I loved a lot of David Bowie songs throughout my life. His landmark albums from the early 70s were still a staple of the radio shows I recorded to cassettes from the mid 70s on. Glam anthems, way ahead to my ears then what became of it in the charts around that time. Glam outfits that were equally way ahead. David Bowie was already somewhere else, of course, anticipating the Disco phenomenon I would soon so love, with Philly’s finest. Then following that up with the Berlin trilogy that would inspire legions to create something great, and look great while doing it, too. Then, when I ran around in 60s clothes in my early 80s coastal smalltown youth, I discovered that he already had been there in the best way imaginable, and his early Pye singles were exactly the attitude and sound I was looking for. He was the definite face. He made no mistakes. He even descended to the kids he created with „Ashes To Ashes“, and he blessed them, as they worshipped him. He was a terrific actor on screen as well, making good use of his ever magnetic charisma and sexually confusing identities there, too. Whatever he did, you watched him very closely, else you could have missed out on crucial developments.
When „Let’s Dance“ was announced as being produced by Nile Rodgers, another inerrable hero of mine, I had the highest expectations, but then could not help feeling let down. There were moments, but not enough of them. And in the period of the mid 80s shortly after, pop’s most successful stars could earn a fortune without even the slightest vision (let alone sound), and David Bowie simply became one of them. As soon as he was dancing in the street with Mick I was just embarrassed. Even his outfits were embarrassing. I was really surprised that this could happen. Enter the years of hit and miss. For every glimpse of his former cool self resurfacing, „Absolute Beginners“ or „Hallo Spaceboy“ for example, he took decisions that were unforgiveably below his par, think Tin Machine, among others. Given, you cannot be visionary forever, however visionary you once were. And David Bowie was more constantly visionary than anybody else, for a long time. But the visions at one point were had by others. Not surprisingly he displayed a clever instinct for picking the right ones to utilize for his purposes, but still they were attached. I did not mind, he was performing the elder statesmanship with grace, and as so many artists were still working ideas he already had before, there was nothing left to prove, only if he wanted to. So screw the stock bonds. I sincerely felt happy for him and his family. He deserved it. Then he kind of disappeared.
When he reappeared in 2013, it felt like out of the blue. „Where Are We Now?“ was the first song of his in years I listened to repeatedly. It was beautiful and it felt good to have him back. I was slightly surprised by its sadness, but I thought it was quite a statement to base its sentiment about the most lauded creative period of your career. It challenges comparisons, and I was sure he was still creatively ambitious enough to try and deal with them, no matter what he achieved before. „The Next Day“ was a good album, too. He did not try to reinvent himself, he looked back on what he invented. I visited the Bowie exhibition that was doing the same in Berlin, just in time before it closed, and I enjoyed it very much. It all came back, rather predictably. His stage outfits on display proved he was a small man, but he surely did not have a small mind.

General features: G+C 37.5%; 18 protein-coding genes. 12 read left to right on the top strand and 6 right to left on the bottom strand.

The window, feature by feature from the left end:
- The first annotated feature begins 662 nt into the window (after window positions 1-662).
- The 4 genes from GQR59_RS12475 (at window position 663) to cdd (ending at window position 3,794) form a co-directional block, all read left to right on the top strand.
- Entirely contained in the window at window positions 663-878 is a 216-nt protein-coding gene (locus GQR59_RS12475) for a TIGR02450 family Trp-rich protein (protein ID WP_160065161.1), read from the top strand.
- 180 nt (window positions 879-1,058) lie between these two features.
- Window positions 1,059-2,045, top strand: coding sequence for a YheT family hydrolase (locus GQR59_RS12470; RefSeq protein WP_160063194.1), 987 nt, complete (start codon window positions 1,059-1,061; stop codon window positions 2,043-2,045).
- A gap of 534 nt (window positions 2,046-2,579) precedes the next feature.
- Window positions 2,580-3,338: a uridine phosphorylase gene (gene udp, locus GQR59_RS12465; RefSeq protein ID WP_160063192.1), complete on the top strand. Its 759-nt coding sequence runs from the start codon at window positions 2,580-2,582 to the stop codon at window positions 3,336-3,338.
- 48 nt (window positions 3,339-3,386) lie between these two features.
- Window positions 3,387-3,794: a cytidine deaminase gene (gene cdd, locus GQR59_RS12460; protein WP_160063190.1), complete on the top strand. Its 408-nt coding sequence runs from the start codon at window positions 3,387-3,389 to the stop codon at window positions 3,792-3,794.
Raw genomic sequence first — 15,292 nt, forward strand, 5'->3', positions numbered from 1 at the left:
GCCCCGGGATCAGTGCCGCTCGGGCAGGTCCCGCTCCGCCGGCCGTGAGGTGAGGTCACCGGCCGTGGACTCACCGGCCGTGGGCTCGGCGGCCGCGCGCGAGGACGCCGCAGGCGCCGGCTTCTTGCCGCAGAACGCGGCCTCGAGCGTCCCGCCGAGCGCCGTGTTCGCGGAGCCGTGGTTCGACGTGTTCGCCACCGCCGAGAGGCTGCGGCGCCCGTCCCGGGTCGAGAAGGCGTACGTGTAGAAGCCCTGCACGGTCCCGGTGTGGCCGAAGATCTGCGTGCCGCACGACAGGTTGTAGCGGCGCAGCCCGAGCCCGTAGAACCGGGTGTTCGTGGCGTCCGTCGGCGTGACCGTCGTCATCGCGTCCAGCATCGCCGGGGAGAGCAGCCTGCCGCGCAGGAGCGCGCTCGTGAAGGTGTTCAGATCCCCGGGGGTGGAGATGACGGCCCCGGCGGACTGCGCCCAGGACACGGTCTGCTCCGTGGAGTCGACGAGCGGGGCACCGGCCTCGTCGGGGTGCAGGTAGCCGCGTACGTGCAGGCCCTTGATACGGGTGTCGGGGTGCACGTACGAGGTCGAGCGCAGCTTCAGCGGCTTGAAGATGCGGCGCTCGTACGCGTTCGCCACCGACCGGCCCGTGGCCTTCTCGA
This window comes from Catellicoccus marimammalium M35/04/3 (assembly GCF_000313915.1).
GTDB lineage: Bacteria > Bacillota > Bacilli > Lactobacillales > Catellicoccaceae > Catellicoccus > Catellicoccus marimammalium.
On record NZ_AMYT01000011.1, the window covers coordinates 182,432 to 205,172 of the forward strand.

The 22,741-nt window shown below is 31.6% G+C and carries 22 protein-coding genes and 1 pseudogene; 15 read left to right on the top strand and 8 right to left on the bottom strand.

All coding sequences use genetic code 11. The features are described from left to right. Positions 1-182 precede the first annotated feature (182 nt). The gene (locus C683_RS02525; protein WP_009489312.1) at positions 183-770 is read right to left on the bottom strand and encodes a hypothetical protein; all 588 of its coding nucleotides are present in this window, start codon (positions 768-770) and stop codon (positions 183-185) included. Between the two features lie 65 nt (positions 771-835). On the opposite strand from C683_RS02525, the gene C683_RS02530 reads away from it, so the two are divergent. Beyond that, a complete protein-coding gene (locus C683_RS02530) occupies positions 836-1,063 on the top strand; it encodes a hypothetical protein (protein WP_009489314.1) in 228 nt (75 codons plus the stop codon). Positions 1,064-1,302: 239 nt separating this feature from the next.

I did not expect that he would follow that retrospective phase so soon, if at all. And I absolutely did not expect that he would follow it up with an album like „Blackstar“. As before, David Bowie chose to remain silent, relying on producer Tony Visconti to reveal the news of its release. I read his trusted cohort doing that in an interview while travelling. He spoke of references like Kendrick Lamar, Death Grips and Boards Of Canada, and that rock and roll was to be avoided. David Bowie recruited a potent jazz quartet from a New York bar for the recordings. It was all rather promising. When I got asked to write these lines I initially wished I could have listened to the entire album when he was still alive, as I was already overwhelmed to the point of numbness by the reactions to his sudden demise. But when I then listened to it, it became obvious very quickly that he was fully aware that he would have passed away once the public would be fully exposed to it. And that it is pivotal to picture the dying artist for the whole experience. The songs are brilliant. Complex and dense, or just stunning, indeed avoiding rock and roll stereotypes, even if the jazz only adds to the picture instead of dominating it. The mood is intense, but it is not entirely dark. Thinking of the motivation behind this album, David Bowie sounds astonishingly swinging, his beloved voice delivering clever lyrics ranging between the horror of his own decay and the feeling of arriving there content, at ease with himself, with truths simultaneously personal and universal. The video to „Lazarus“ is frightening to watch, but comically absurd as well. The last photographs of him taken show him in a sharp suit, lauging. The way he orchestrated his own requiem is incredible, exactly as he wanted to, and as only he could. Being David Bowie, setting lasting examples yet again. Superior, even in death.